Innovation in corporations: Three elements of an innovation factory
MaRS Verge: Making innovation Work is a curated gathering of corporate innovation directors and managers who are ready to challenge the way they think. Join us February 29 and March 1, 2016 for MaRS Verge and gain an updated set of skills, new innovation contacts and a different way of thinking.
Elmar is a serial innovator. He started in 1980 with his most famous co-invention, the Swatch. At the time, the Swiss watch industry was facing serious competition from cheap watches from Japan. Elmar, who was an engineer in microtechnology, asked his boss to invest in an expensive plastic injection molding machine in order to create a new type of watch that could be created out of one piece of plastic and just fifty-one parts. This plastic watch, which was significantly cheaper than other Swiss watches and was marketed as a fashion product rather than a traditional watch, was the first product to encourage consumers to own more than one Swiss watch. This innovative product helped revive the Swiss watch market share that had dropped from 50% to 15%.
Elmar went on to design Tissot’s Rockwatch before leaving the company and founding his own engineering and technical consultation company, Creaholic, in Biel, Switzerland, in 1986. Creaholic is an innovation factory that specializes in disruptive innovation and the development and industrialization of new products and technologies. The company has completed over 600 projects for a dozen companies, including Nestle and Sony Ericsson. It has created several spin-off companies, won numerous awards and generated over 150 patents in various fields.
Elmar discussed a number of topics, including elements of his innovation factory model and how to be innovative in a corporate environment. Here are the three key elements from that discussion:
1. Concept space v. knowledge space
What is the creative process in a traditional organization? When a company is facing a challenge that people say cannot work or has never been done before, then this is when your team should work in the concept space. This creative non-linear space is where brainstorming and problem solving occurs. When the team has come up with initial proposals in the concept space, it’s time to shift to the knowledge space. The knowledge space supports these creative ideas with strategies for implementation. After doing research in the knowledge space, the team needs to shift back to the concept space and develop the idea more. The process overall is a “dance between the two spaces” and will need to go back and forth a number of times until a solution is reached. There may be one interdisciplinary team that shifts between the two spaces, or two teams for the two spaces who collaborate. Either way, it’s important that team members don’t work in one space in isolation and that they move or collaborate between the two spaces.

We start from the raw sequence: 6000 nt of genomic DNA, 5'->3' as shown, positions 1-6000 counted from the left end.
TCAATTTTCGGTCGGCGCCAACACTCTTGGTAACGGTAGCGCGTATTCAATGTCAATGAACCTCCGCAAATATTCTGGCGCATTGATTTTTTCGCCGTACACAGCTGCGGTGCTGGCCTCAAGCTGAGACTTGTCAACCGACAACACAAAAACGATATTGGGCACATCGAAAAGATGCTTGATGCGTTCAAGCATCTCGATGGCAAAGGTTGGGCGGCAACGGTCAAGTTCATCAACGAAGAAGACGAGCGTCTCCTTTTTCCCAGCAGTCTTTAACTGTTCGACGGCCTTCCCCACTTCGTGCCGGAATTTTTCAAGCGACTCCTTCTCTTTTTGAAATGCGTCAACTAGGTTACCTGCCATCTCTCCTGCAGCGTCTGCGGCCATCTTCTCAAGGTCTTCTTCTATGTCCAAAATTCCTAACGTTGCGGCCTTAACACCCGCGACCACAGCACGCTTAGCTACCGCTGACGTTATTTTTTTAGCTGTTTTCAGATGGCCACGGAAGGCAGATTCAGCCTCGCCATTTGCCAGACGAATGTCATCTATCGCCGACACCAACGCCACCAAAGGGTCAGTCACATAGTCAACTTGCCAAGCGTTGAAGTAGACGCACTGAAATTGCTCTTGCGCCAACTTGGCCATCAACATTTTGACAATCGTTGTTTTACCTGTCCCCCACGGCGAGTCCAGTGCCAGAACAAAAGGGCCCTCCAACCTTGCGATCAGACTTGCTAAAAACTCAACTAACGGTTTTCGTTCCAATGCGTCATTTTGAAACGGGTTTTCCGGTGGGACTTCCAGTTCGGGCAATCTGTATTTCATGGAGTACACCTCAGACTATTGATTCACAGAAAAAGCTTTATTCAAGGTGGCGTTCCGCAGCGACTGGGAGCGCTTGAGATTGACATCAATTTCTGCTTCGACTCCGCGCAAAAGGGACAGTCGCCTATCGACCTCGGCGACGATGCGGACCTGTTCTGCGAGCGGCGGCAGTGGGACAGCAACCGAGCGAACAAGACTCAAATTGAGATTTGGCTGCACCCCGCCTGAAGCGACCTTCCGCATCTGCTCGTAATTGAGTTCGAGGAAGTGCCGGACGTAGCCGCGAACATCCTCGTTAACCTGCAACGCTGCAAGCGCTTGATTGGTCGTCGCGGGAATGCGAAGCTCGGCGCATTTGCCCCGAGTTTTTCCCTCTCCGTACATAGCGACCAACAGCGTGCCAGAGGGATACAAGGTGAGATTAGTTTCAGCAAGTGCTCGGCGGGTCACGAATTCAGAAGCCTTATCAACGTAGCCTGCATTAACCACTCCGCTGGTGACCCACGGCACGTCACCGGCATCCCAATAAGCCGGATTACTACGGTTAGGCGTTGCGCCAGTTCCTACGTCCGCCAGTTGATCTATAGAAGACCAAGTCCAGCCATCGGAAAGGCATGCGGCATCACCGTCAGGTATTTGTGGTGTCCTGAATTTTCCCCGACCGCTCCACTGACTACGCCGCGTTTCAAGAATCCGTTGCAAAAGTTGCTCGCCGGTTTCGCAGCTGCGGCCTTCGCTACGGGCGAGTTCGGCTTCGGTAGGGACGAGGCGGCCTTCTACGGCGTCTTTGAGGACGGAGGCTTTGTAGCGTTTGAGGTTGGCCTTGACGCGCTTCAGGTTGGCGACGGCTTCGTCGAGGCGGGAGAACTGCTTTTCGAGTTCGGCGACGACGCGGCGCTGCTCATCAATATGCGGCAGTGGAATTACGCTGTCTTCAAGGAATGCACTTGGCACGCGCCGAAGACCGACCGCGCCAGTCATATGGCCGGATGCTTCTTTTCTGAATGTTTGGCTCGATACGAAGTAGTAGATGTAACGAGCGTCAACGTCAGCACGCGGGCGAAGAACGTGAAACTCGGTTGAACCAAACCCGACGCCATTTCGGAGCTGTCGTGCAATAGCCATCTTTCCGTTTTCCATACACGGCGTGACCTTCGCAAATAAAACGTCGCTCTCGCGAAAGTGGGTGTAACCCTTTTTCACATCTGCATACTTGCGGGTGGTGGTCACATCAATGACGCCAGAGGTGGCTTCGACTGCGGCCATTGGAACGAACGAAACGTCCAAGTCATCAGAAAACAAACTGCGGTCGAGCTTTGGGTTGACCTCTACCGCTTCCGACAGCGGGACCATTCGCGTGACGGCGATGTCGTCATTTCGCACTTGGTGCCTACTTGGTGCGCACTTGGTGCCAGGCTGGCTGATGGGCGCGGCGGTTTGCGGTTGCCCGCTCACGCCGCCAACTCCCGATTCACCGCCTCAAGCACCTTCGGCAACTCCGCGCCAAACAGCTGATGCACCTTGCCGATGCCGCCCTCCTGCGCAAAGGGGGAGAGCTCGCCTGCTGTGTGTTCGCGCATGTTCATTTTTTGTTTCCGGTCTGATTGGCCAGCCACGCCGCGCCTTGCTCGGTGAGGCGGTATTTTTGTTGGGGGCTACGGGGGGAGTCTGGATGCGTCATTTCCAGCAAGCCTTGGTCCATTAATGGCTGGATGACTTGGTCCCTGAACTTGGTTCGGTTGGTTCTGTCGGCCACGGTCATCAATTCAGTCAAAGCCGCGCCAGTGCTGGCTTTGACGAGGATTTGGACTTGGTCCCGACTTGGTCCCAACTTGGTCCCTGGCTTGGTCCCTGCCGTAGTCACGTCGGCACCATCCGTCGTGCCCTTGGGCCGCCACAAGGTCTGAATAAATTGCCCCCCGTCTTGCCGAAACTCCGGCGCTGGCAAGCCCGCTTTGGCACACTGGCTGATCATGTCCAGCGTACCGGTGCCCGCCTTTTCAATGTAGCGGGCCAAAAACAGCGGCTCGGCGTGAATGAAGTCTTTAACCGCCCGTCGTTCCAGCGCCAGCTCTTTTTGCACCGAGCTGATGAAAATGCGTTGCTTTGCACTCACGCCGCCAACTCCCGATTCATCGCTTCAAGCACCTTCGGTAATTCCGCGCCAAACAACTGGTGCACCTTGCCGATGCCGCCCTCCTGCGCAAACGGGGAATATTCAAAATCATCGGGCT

2. Innovation v. renovation
What is true innovation? There is a difference between renovation, which is an iteration of an existing idea (evolution) that the market is asking for, and truly innovating a new product or service that the market didn’t know it needed. These two processes are often confused as one and the same, with companies tending to lean toward renovation as it’s easier to justify the effort to senior management. True innovation can take a long time and, in the early inspirational stages, it can be a little messy. By using the concept and knowledge space model, you can start to refine your innovative idea.
3. Attitude v. aptitude
Is innovation within a corporate space a whim or a will? Even for those organizations that have created innovation offices and/or chief innovation officers, supporting innovation is a high-risk undertaking. True innovation involves jumping into the unknown. Part of the success of innovation in traditional companies is a top-down attitude. An example of this is Nestle: it took over 10 years to develop the Nespresso, but the CEO believed in this revolutionary idea and supported the team’s initiatives through its development. Senior management must be willing to take risks or fall behind as did Kodak or Nokia. These one-time industry leaders relied on aptitude, but with a lack of attitude, they failed to truly innovate and remain relevant.